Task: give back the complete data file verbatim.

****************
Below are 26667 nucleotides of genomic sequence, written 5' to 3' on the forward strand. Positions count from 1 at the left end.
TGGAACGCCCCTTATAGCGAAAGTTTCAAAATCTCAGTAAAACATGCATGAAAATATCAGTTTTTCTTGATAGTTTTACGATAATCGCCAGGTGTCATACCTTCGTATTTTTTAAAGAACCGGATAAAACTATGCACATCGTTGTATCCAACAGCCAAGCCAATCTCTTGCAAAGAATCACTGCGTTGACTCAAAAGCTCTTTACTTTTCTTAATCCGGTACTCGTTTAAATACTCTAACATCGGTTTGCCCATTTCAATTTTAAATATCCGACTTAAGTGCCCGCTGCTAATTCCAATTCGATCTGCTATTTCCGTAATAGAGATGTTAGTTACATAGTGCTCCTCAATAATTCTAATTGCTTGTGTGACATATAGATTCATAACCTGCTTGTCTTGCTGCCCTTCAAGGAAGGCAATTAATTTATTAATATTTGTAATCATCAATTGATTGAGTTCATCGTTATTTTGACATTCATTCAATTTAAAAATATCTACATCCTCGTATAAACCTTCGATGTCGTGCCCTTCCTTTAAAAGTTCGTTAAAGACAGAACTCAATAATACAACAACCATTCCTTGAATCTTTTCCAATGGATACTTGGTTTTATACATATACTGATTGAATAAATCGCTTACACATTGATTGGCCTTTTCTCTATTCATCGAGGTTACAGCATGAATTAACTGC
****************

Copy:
Below are 26667 nucleotides of genomic sequence, written 5' to 3' on the forward strand. Positions count from 1 at the left end.
TGGAACGCCCCTTATAGCGAAAGTTTCAAAATCTCAGTAAAACATGCATGAAAATATCAGTTTTTCTTGATAGTTTTACGATAATCGCCAGGTGTCATACCTTCGTATTTTTTAAAGAACCGGATAAAACTATGCACATCGTTGTATCCAACAGCCAAGCCAATCTCTTGCAAAGAATCACTGCGTTGACTCAAAAGCTCTTTACTTTTCTTAATCCGGTACTCGTTTAAATACTCTAACATCGGTTTGCCCATTTCAATTTTAAATATCCGACTTAAGTGCCCGCTGCTAATTCCAATTCGATCTGCTATTTCCGTAATAGAGATGTTAGTTACATAGTGCTCCTCAATAATTCTAATTGCTTGTGTGACATATAGATTCATAACCTGCTTGTCTTGCTGCCCTTCAAGGAAGGCAATTAATTTATTAATATTTGTAATCATCAATTGATTGAGTTCATCGTTATTTTGACATTCATTCAATTTAAAAATATCTACATCCTCGTATAAACCTTCGATGTCGTGCCCTTCCTTTAAAAGTTCGTTAAAGACAGAACTCAATAATACAACAACCATTCCTTGAATCTTTTCCAATGGATACTTGGTTTTATACATATACTGATTGAATAAATCGCTTACACATTGATTGGCCTTTTCTCTATTCATCGAGGTTACAGCATGAATTAACTGC